Complicating the picture for an endgame, especially one pinned to the House offering, was the negative reaction Tuesday to the Boehner plan from both tea party conservatives and establishment rank-and-file GOP Senators.
Sen. Lindsey Graham (R-S.C.), who has not shied away from bipartisan compromise in the past, slammed the Boehner plan in a statement. “I cannot in good conscience support the Boehner proposal in its current construct. The Boehner proposal, no matter how well-intentioned, will be a straight-jacket on real spending reform,” Graham said. “It locks in spending levels well beyond what our nation can afford. … I also have little hope that yet another joint committee of Congress will bring about real change.”
Of the potential stumbling blocks left, the most serious seem to be the length of the debt limit extension and conservative Senators, who have the power to delay for days any bill, even one that has the support of a filibuster-proof majority.
Sen. Rand Paul, one of the tea party’s top champions in the Senate, talked Tuesday of potentially filibustering any plan — Reid’s, Boehner’s or otherwise.
“We haven’t made a final decision on that,” Paul said of a filibuster. “A lot of us will get together and talk and see. There are several of us who will come out against the Boehner plan.” Asked whether he might bow to pressure from his own leaders if they asked him to forgo a filibuster, the Kentucky Republican said, “I don’t ever really feel pressure because I think they know I’m going to do what I said I would do in the campaign. I’m not really open to being persuaded about things that will not lead to any reform.”
Meanwhile, leaders say they continue to keep open channels of communication as Congress presses on its deadline and Senators in both parties recognize the need to tweak whichever legislative vehicle comes before the chamber. One of the most significant differences between the two bills is that Boehner’s has a huge incentive — the threat of default — for lawmakers to act if the bipartisan committee it creates deadlocks on a deficit reduction package. There are no triggers if Reid’s similar joint committee fails to reach a deal, but Democrats and Republicans said Tuesday that real consequences could be added to attract Republicans.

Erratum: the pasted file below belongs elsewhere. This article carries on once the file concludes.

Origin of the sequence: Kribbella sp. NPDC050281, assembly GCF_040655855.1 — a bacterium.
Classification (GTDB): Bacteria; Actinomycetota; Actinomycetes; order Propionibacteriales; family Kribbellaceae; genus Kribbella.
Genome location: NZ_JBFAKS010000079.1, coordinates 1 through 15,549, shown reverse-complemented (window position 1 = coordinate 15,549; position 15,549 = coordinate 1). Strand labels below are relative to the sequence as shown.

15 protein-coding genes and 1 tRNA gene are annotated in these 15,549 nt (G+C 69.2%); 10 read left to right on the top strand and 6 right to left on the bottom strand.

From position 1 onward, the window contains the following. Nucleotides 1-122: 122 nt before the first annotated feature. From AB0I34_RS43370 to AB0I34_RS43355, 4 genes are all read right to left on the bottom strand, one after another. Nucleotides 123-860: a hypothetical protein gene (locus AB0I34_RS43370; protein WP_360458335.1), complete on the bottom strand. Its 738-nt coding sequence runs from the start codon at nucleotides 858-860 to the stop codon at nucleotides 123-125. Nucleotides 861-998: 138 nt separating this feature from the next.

“That might be one point of compromise,” Sen. Rob Portman (R-Ohio) said. Portman noted that the Senate’s bipartisan “gang of six” proposal included a trigger that would allow 10 Senators — five from each party — to get a Senate floor vote on a deficit reduction plan if committees failed to produce savings.
“There are various ways to do it,” he said, adding that both plans aren’t very different and the desire of both parties to avoid default should bring them together.
“At the end of the day, the alternatives are pretty unpleasant,” Portman said.
Sen. Saxby Chambliss (R-Ga.), a member of the gang of six, said he floated the idea of using that group’s triggers to both Reid and McConnell over the weekend, but neither has supported it yet.
“It’s in their lap,” he said. “If you have a 6-6 deadlock in this select committee, where are we going? Right now, the plan is, is just do nothing. ... I don’t think that’s good. Something’s got to happen.”
Sen. John Thune (R-S.D.) also said the triggers for the joint committee are key.
“It comes down to the enforcement of it, and if you’re deadlocked, what kind of triggers do you use,” he said.
Reid, however, called the 10-Senator trigger “a little weak.”
This article updates the print version to include details on a voting delay for Speaker John Boehner’s deficit bill to allow for changes to the measure.
Senate Minority Leader Mitch McConnell, R-Ky., carries a musket on stage as he speaks during the American Conservative Union's Conservative Political Action Conference (CPAC) at National Harbor, Md., on Thursday March 6, 2014.